ST. LOUIS — Up one game to none on the Cardinals, the Brewers had a chance to stomp on their opponents’ throats with a win before going back to Milwaukee for two, maybe three games. Instead, they blew such an opportunity by blowing a three-run lead and falling to the Cardinals 5-4 tonight.
With the series tied at 1-1, now it will be three games in Milwaukee.
Early on, it appeared the Brewers would continue the dominance that led to a 10-0 opening win on Tuesday by whooping on starter John Stuper. Charlie Moore hit an RBI double in the second inning, and two more runs were scored in the third on a Robin Yount groundout and Ted Simmons‘ second homer of the series.
All was going the Brewers’ way. After two and a half innings, Milwaukee had scored three runs, and the Cardinals had yet to touch home plate in the series. Don Sutton had yet to allow a baserunner. But then, with two down in the third, Tommy Herr smacked an RBI double and Ken Oberkfell laced a single to right just out of reach of a diving Jim Gantner to make it a 3-2 game.
There are moments in a series that immediately strike you as pivotal. This was one of those such moments. If Sutton gets that third out, the Brewers hold a 3-0 lead and maintain their stranglehold of the series. Instead, the Cardinals score their first runs and gain confidence.
The Brewers would score one more run on a Cecil Cooper single in the fifth to make it a 4-2 Brewers lead. But the Cardinals kept battling.
Again with two down, former Brewer Darrell Porter hit a two-run double down the left field line that tied the game in the sixth. Why was the third out so difficult to secure? It cost the Brewers this game.
By all accounts, Pete Ladd was the Brewers’ MVP of the ALCS, and they needed him in a key spot of a tie game in the eighth. With one down, Bob McClure had put two Cardinals runners on. To this point, Ladd had retired all 10 batters he had faced in the playoffs.
The World Series may be a different story. Ladd delivered a letters-high fastball on a 3-2 count to NL MVP candidate Lonnie Smith, the first batter he faced, that was called a ball to load the bases.
“Did you see the big smile on my face heading down to first?” a knowing Smith asked after the game.
Ladd then walked the second batter, journeyman Steve Braun, on four pitches to bring in the go-ahead and eventual winning run.
“It rattled me,” Ladd admitted. “It shouldn’t have. This is not the time to get rattled. But it did rattle me. I was upset, not at myself but at the umpire.”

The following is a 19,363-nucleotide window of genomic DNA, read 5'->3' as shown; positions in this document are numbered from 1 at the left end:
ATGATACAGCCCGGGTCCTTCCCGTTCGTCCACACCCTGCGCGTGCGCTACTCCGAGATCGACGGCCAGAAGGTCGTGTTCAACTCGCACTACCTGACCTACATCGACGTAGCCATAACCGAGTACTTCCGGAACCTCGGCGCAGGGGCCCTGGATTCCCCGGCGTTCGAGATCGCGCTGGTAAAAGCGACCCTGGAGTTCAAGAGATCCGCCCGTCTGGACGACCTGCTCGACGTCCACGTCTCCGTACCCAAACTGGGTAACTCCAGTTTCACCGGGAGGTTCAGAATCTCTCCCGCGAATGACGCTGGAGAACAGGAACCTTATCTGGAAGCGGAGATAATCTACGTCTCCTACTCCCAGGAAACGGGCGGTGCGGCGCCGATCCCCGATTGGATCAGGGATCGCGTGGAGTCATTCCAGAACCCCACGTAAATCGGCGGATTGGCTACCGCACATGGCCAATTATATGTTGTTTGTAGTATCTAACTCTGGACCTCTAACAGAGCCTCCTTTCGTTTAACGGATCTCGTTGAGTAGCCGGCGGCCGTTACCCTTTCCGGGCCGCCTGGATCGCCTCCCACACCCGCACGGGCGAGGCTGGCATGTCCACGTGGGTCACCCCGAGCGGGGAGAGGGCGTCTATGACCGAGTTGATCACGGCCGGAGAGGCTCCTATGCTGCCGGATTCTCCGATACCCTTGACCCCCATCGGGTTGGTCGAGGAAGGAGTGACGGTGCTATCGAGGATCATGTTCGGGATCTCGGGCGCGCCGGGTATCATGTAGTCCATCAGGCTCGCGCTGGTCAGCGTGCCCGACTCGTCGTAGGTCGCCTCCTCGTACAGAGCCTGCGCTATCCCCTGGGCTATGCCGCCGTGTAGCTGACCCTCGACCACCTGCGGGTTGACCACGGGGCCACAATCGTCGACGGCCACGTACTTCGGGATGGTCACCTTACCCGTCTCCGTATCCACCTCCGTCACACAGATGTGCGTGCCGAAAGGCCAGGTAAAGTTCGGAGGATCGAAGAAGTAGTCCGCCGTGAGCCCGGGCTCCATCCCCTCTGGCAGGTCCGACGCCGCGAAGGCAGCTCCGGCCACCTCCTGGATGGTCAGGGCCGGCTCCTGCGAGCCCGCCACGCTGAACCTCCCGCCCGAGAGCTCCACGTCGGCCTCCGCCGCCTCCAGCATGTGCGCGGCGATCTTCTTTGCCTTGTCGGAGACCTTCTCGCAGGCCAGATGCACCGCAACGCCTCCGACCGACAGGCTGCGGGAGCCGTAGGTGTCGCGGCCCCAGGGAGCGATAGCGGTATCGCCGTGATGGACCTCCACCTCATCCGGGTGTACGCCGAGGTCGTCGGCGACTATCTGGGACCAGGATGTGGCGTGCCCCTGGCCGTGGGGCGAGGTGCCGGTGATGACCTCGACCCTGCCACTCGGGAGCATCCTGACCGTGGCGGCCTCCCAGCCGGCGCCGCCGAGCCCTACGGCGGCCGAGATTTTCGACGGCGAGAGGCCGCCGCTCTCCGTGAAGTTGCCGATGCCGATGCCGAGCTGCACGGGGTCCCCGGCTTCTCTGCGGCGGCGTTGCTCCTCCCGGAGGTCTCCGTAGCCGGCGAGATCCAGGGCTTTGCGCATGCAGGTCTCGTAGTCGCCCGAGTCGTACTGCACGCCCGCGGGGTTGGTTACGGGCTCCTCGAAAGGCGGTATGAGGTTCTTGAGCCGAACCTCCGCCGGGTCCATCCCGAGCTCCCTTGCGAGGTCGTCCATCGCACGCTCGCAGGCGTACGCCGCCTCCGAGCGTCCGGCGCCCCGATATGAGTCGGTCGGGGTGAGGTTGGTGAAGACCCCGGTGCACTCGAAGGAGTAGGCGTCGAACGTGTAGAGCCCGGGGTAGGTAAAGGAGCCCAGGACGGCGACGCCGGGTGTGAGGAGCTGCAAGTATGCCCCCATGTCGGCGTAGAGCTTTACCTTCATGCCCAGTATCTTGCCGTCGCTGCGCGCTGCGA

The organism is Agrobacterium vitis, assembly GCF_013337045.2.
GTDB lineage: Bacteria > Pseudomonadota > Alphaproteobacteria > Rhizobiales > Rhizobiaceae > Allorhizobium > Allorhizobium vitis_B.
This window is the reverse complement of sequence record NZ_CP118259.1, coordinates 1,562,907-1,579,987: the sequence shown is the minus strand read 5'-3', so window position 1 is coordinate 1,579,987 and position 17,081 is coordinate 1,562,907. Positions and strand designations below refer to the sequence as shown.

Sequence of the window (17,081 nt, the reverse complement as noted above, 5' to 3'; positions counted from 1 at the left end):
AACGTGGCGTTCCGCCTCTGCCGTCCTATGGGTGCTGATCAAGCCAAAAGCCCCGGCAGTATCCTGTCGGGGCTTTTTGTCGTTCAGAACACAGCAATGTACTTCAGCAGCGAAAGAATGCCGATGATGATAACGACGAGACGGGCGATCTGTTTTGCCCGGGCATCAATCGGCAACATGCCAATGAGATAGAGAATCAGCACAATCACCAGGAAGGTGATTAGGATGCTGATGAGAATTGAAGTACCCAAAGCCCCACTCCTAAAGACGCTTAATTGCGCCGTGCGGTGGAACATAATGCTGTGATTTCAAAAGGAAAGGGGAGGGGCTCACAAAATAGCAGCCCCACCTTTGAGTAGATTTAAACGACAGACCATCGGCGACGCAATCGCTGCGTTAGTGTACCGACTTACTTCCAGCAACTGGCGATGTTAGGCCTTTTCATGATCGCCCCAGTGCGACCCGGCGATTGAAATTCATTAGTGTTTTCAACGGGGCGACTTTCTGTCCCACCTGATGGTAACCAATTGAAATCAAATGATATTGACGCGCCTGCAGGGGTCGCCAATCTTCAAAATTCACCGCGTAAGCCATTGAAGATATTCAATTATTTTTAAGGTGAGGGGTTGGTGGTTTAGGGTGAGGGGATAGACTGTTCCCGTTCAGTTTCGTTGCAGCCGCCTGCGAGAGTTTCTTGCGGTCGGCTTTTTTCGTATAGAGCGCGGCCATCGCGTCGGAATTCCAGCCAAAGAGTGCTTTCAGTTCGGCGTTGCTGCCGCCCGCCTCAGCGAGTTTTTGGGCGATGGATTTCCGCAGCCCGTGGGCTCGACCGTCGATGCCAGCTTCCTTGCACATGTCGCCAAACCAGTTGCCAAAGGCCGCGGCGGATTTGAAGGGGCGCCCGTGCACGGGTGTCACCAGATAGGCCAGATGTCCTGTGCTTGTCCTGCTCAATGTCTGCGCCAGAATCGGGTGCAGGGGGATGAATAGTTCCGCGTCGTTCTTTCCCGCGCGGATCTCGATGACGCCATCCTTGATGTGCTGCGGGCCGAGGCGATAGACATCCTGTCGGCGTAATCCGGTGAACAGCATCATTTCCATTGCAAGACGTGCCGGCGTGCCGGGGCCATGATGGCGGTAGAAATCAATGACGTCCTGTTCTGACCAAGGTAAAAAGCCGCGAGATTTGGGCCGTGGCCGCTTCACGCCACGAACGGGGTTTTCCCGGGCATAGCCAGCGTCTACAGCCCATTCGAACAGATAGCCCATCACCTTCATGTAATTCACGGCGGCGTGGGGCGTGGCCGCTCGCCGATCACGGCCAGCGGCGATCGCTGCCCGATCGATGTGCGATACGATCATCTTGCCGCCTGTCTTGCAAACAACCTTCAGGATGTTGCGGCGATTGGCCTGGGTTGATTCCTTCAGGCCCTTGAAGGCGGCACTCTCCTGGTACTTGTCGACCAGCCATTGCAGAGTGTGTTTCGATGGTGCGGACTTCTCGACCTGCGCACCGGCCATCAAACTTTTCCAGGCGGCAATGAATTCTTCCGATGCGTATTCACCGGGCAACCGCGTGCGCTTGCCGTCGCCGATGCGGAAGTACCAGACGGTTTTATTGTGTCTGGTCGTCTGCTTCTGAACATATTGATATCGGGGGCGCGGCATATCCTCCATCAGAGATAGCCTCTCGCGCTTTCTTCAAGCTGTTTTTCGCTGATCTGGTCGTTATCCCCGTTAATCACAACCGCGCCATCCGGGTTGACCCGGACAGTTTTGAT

Inexplicable. But understandable, considering Ladd is an untested young pitcher. Rollie Fingers would have been perfect in this position.
Oh, yeah. So wasn’t Rollie available?
“Rollie was well enough to pitch,” said Kuenn, “and no, I didn’t consider using him. I’ve used Rollie when we’re ahead, not in tie situations or when we’re losing.”
It’s starting to sound like a bluff, Harvey. This is when the Brewers needed their best pitcher on the mound. And Rollie’s comments didn’t help verify Harvey’s claim.
“I couldn’t have pitched today,” said Fingers. “I’m a little stiff from not pitching for a month, not from the injury. It’s like the fifth or sixth day of Spring Training.”
I came into this hoping the Brewers would win one of two in St. Louis. After yesterday’s win, I wanted two but didn’t need it. I was fine with a loss here.
But not like this. The Brewers had this game. The Cardinals scored four with two outs and the final was a gift. The Cardinals didn’t win Game 2, the Brewers lost it. And that’s not how you win a World Series.
“Of course we would have liked to have won two,” said Kuenn, “but I’m not worried.”
Apparently not. Or you would have used Fingers.
On the bright side, Cecil Cooper had three hits to break out of his playoff funk. Gorman Thomas, however, went hitless to drop his playoff batting average below .100.
At some point, we may need to accept that Gorman simply isn’t himself on one leg. If Thomas isn’t going to hit, you don’t lose anything by putting Marshall Edwards out there. Or you can roll the dice by putting Moore or Oglivie in center and Mark Brouhard in one of the corners. I love Gorman, but he’s half of a player right now.
What do you think? Should the Brewers bench Gorman Thomas? And how big was this loss?